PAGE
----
Health economics expert Laurence C. Baker has been appointed chair of the Department of Health Research and Policy (HRP) in the Stanford School of Medicine. He said he intends to encourage students and faculty within the department to expand the use of emerging data and analytic tools in their health-care research and policy recommendations.
Baker, a professor of health research and policy and a core faculty member at the Center for Health Policy/Center for Primary Care and Outcomes Research, succeeds Philip W. Lavori, who becomes vice chair of the newly established Department of Biomedical Data Science.
“Laurence is a natural and excellent choice for the HRP chair position,” said Stanford Dean of Medicine Lloyd Minor. “Well-respected, trusted, and admired by his peers, Laurence has been chief of Health Services Research within HRP since 2001, during which time the division has grown in strength and reputation.”
Minor called Baker one of the top health economic experts in the world with a strong policy focus, saying he would “bring the unique perspective, energy, and thoughtful guidance needed during this time of change for the department.”
The Health Research and Policy department houses the divisions of Health Services Research and Epidemiology, and provides the analytical foundation for research conducted at the Stanford School of Medicine, offering expertise, research and training on collecting and interpreting the scientific evidence essential to improving human health.
“It’s an exciting time for health policy and the Division of Health Services Research,” Baker said. “The country is facing important challenges in our health-care system, and countries around the globe are looking for insights and new ideas that can improve health care. So there are real opportunities for Stanford to be a leader and make a difference.”
Baker, who is also a research associate at the National Bureau of Economic Research, said that in his new role he intends to strengthen the epidemiology and the health services research groups at HRP. He will build on Lavori’s efforts to recruit diverse junior and senior faculty, train and retain graduate students and post-MD physician scientists, and make significant contributions to the Stanford Cancer Institute and Population Health Sciences.
“I’ve learned a lot from Phil and have really appreciated his steady and thoughtful leadership of HRP, as well as his insightful approaches to seeking excellence at a time of great change," Baker said. “We already have a strong history of making important contributions, and I think we are in an excellent position to make the most of new opportunities — like bigger and better emerging data and analytic tools and new settings for research — to do outstanding work.”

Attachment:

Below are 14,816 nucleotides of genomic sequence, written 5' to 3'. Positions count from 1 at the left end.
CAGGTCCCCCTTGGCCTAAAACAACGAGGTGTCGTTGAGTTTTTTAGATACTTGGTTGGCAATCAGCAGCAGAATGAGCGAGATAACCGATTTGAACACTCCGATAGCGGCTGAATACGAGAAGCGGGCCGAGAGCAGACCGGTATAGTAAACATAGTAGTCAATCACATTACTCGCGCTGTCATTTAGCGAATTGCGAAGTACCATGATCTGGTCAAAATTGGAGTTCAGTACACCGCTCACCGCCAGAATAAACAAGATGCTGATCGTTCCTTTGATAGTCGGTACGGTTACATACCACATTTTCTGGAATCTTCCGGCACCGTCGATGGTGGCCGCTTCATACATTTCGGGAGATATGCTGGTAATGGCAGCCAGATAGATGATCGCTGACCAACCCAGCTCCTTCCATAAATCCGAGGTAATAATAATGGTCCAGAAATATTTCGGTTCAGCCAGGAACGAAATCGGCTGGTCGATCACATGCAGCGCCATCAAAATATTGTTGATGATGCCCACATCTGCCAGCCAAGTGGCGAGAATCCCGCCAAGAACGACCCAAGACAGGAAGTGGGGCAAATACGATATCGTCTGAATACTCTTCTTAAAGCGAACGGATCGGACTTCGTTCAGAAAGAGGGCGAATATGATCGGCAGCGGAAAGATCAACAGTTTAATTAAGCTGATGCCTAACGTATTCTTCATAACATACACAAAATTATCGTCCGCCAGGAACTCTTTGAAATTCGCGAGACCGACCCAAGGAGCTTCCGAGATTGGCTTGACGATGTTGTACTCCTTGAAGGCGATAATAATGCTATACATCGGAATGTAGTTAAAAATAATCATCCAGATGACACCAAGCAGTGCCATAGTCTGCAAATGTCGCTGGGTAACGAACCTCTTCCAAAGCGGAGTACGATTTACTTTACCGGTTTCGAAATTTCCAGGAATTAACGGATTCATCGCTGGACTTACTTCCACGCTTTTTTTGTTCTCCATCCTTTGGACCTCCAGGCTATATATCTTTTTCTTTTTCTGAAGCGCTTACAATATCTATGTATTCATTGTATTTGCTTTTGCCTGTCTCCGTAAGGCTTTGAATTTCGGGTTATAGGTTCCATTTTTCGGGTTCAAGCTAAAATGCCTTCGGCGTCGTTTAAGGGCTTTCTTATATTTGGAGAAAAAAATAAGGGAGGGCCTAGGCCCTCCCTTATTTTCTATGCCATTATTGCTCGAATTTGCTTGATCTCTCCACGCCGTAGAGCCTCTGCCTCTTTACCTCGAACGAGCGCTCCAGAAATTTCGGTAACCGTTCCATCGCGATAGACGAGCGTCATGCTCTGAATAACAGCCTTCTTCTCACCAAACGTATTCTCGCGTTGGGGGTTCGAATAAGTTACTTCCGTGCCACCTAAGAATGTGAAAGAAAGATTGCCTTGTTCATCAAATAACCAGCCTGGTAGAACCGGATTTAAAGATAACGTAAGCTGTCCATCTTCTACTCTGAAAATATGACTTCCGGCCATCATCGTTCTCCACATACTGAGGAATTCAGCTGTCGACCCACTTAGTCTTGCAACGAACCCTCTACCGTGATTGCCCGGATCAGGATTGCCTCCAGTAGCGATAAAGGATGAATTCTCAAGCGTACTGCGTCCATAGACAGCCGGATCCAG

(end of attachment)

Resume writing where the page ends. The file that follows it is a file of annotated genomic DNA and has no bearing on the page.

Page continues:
Baker said that the department successes have also included growing its faculty, establishing new PhD programs and working on interdisciplinary research projects at the School of Medicine and in collaborations with CHP/PCOR.
“I want to continue looking for opportunities to grow and strengthen the research and education that we offer, in the hope that we can strengthen the overall contribution to national and international health policy that Stanford can make,” he said.
Baker’s research examines the impact of financial incentives, regulations and organizational structures in health care. He also looks at the impact of managed care and related insurance arrangements on health care costs, the pricing of physician services, prices for health insurance and the availability and utilization of medical technologies.
Baker completed his doctoral degree in Economics at Princeton in 1994, and joined the faculty at Stanford in HRP soon after. His research focuses on the way that changes in health-care delivery systems influence the cost and quality of care, with a particular interest in the growth of large, multi-specialty, and hospital-affiliated medical practices.
In addition to his position in HRP, Baker is a professor of economics (by courtesy) at Stanford, a fellow of the Center for Health Policy, and a senior fellow of the Stanford Institute for Economic Policy Research.
He also leads the School of Medicine’s Scholarly Concentration and Medical Scholars programs. Baker has received multiple honors and awards, including the ASHE medal from the American Society of Health Economists, and has helped lead key professional groups, serving on the boards of directors of the International Health Economics Association, AcademyHealth, and the American Society of Health Economists.
“There is growing recognition of the need for well-crafted health policies that can help us deliver quality care and real value,” Baker said. “More and more people are on the lookout for ways to improve population health in the United States and around the world, so I think we’re going to see more interest in the kind of work we do.”